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HTML Form Validation and Rendering

Project description

Morf - HTML form validation and rendering

Why use morf?

Because you want to express simple forms concisely:

from morf import HTMLForm, fields, validators

class ContactForm(HTMLForm):
    name = fields.Str(message='Please fill in your name')
    email = fields.Str(validators=[validators.is_email])
    message = fields.Str(validators=[validators.minwords(10)])

Because you want to be able to express custom validation logic:

class BookingForm(HTMLForm):
    name = fields.Str(message='Please fill in your name')
    arrival_date = fields.Date()
    leaving_date = fields.Date()

    @validates(arrival_date, leaving_date)
    def check_name(self, arrival_date, leaving_date):

        # No minimum booking duration at weekends
        if arrival_date.weekday() in (SAT, SUN):

        if (leaving_date - arrival_date).days < 3:
  'Sorry, the minimum booking is for 3 days')

Because you want a simple API to work with:

def my_view(request):
    form = BookingForm(request.POST)
    if form.isvalid:

Documentation for morf is available at

Morf’s source code is available at

Rendering forms with widgets

Morf separates form processing - taking user input and validating it, and handling any ensuing application logic - from the business of rendering HTML forms and parsing HTML form encoded data.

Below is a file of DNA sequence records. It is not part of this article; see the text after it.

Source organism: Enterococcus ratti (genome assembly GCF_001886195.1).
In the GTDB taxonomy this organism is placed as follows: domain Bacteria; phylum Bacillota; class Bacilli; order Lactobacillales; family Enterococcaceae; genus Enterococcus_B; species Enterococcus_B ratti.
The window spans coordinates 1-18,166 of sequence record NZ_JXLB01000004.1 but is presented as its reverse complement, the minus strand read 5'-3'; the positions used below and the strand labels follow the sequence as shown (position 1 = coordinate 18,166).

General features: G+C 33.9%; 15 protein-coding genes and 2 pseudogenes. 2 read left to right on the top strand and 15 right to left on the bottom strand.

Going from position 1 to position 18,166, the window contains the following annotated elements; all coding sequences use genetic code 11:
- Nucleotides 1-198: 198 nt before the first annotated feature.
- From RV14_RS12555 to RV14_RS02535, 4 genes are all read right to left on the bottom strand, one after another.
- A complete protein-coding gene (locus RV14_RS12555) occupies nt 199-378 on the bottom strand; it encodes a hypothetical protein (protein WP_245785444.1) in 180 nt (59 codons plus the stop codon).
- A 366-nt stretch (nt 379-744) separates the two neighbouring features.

If your form is always going to be rendered as an HTML form, just subclass HTMLForm, and you can use the rendering methods directly:

class BookingForm(HTMLForm):
    name = fields.Str(message='Please fill in your name')
    email = fields.Str(validators=[is_email])
    arrival_date = fields.Date()
    leaving_date = fields.Date()

bookingform = BookingForm()

Forms processing data coming from sources other than HTML form submissions should subclass morf.Form.

If you also want your form to be rendered or submitted in HTML, use HTMLForm.adapt:

from morf import Form, HTMLForm

class BookingForm(Form):
    name = fields.Str(message='Please fill in your name')
    email = fields.Str(validators=[is_email])
    arrival_date = fields.Date()
    leaving_date = fields.Date()

HTMLBookingForm = HTMLForm.adapt(BookingForm)

Rendering field groups